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Carbon and nitrogen dynamics in shallow photic systems: interactions between macroalgae, microalgae, and bacteria
Hardison, A.K.; Anderson, I.C.; Canuel, E.A.; Tobias, C.R.; Veuger, B. (2011). Carbon and nitrogen dynamics in shallow photic systems: interactions between macroalgae, microalgae, and bacteria. Limnol. Oceanogr. 56(4): 1489-1503.
In: Limnology and Oceanography. American Society of Limnology and Oceanography: Waco, Tex., etc.. ISSN 0024-3590, more
Peer reviewed article  

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  • Hardison, A.K.
  • Anderson, I.C.
  • Canuel, E.A.
  • Tobias, C.R.
  • Veuger, B.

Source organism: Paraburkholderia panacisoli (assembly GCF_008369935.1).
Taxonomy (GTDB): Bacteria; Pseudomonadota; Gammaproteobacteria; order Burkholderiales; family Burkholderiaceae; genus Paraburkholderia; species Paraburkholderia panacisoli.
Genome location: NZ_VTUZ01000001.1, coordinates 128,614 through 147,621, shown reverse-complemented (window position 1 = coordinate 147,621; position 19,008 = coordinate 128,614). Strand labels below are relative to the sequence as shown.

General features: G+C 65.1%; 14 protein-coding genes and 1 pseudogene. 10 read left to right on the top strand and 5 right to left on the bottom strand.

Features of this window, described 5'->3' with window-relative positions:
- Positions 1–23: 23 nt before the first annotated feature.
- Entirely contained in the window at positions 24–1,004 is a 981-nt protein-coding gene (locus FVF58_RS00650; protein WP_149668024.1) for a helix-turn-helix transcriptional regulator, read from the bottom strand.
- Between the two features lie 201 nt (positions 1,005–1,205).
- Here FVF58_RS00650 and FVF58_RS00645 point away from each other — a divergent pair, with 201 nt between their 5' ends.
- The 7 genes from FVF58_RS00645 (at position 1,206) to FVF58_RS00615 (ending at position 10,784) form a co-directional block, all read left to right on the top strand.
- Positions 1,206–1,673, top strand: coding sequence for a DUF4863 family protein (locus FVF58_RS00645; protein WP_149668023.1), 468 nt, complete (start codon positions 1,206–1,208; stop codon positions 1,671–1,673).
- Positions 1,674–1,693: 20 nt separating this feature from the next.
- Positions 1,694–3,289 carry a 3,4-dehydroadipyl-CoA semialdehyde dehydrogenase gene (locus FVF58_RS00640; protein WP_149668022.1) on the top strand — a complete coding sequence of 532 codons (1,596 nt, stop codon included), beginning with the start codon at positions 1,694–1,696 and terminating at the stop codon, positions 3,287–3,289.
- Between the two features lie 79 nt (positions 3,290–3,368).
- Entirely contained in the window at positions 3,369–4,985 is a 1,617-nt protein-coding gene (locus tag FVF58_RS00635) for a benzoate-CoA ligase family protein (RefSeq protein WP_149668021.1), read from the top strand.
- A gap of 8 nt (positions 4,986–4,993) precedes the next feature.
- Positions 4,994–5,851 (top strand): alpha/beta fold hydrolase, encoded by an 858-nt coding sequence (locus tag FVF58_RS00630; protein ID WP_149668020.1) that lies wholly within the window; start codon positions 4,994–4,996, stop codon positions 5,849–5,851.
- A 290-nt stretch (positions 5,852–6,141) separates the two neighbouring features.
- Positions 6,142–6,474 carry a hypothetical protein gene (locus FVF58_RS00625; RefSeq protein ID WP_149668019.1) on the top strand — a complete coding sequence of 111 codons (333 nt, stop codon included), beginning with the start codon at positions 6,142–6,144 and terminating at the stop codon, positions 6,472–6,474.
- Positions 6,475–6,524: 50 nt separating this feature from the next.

We tracked carbon (C) and nitrogen (N) uptake into sediments in the presence and absence of benthic macroalgae using dual stable isotope tracers in combination with compound-specific isotope analyses of hydrolyzable amino acids and phospholipid-linked fatty acids to quantify the uptake and retention of C and N within bulk sediments, benthic microalgae (BMA), and heterotrophic bacteria. Stable isotope tracers (as 15NH+4 and H13CO3) were added to mesocosms either via the surface water or pore water for the first 14 d of the 42-d experiment. Macroalgae and sediments exposed to ambient light and dark cycles rapidly took up label from both sources and retained label for at least 4 weeks after isotope additions ended. BMA dominated sediment uptake of 13C and 15N, initially accounting for 100% of total uptake. Over time, heterotrophic bacterial uptake became relatively more important, increasing from 0% on day 1 to 20–50% on day 42, indicating a close coupling between BMA and bacterial production. In treatments with macroalgae, sediment 13C and 15N uptake was ∼ 40% lower than treatments without macroalgae, likely because of shading of the sediment surface by macroalgae, which decreased BMA production, which in turn decreased bacterial production. Overall, sediments served as a sink for C and N through uptake and retention by the microbial community, but retention was lower in the presence of macroalgae.

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